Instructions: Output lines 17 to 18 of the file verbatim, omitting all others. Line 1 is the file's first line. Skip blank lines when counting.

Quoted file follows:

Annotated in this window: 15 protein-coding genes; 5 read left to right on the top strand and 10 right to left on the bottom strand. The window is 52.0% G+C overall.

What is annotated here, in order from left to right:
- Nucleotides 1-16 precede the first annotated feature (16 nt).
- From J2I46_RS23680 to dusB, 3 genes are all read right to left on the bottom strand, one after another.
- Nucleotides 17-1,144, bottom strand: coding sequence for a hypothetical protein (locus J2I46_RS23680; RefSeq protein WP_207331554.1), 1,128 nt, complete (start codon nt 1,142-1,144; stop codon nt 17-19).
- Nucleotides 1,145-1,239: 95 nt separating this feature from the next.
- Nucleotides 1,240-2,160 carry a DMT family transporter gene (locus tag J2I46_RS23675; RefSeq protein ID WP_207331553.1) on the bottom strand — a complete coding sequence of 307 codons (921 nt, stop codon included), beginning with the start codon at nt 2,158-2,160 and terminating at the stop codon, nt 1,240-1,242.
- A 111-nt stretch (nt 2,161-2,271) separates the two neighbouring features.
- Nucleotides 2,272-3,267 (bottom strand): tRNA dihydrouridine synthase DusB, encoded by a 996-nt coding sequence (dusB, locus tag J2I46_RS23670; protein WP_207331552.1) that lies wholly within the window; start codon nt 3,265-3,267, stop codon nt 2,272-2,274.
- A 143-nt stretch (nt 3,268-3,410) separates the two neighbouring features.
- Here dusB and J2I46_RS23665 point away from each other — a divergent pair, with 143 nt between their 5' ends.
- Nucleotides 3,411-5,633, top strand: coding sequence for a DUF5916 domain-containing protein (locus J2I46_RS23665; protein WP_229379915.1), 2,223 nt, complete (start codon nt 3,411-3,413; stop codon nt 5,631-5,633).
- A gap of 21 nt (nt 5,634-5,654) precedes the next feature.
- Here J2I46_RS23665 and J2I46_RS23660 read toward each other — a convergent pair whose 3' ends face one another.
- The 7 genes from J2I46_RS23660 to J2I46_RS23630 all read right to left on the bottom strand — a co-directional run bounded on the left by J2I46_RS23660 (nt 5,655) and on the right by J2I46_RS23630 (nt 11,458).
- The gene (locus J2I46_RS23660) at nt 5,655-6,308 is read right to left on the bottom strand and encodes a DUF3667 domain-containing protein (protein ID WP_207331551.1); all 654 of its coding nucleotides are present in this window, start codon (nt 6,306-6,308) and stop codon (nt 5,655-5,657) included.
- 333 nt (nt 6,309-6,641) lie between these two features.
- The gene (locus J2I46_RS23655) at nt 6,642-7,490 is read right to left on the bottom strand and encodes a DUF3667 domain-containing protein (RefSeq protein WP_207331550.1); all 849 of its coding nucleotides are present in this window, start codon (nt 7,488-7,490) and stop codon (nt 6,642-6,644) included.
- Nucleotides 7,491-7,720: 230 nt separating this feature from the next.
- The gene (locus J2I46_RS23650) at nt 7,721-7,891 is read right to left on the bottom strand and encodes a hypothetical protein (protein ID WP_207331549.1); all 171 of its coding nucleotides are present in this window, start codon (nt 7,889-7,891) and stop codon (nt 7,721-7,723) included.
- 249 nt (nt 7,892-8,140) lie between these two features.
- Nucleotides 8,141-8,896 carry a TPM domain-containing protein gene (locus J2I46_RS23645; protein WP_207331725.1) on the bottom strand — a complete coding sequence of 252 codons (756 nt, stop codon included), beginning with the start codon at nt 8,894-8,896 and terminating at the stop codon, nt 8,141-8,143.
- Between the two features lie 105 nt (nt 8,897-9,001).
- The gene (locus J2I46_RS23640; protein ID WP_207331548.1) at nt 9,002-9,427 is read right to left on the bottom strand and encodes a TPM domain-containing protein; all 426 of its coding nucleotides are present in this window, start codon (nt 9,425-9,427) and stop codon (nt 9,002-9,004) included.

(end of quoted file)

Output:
- 333 nt (nt 6,309-6,641) lie between these two features.
- The gene (locus J2I46_RS23655) at nt 6,642-7,490 is read right to left on the bottom strand and encodes a DUF3667 domain-containing protein (RefSeq protein WP_207331550.1); all 849 of its coding nucleotides are present in this window, start codon (nt 7,488-7,490) and stop codon (nt 6,642-6,644) included.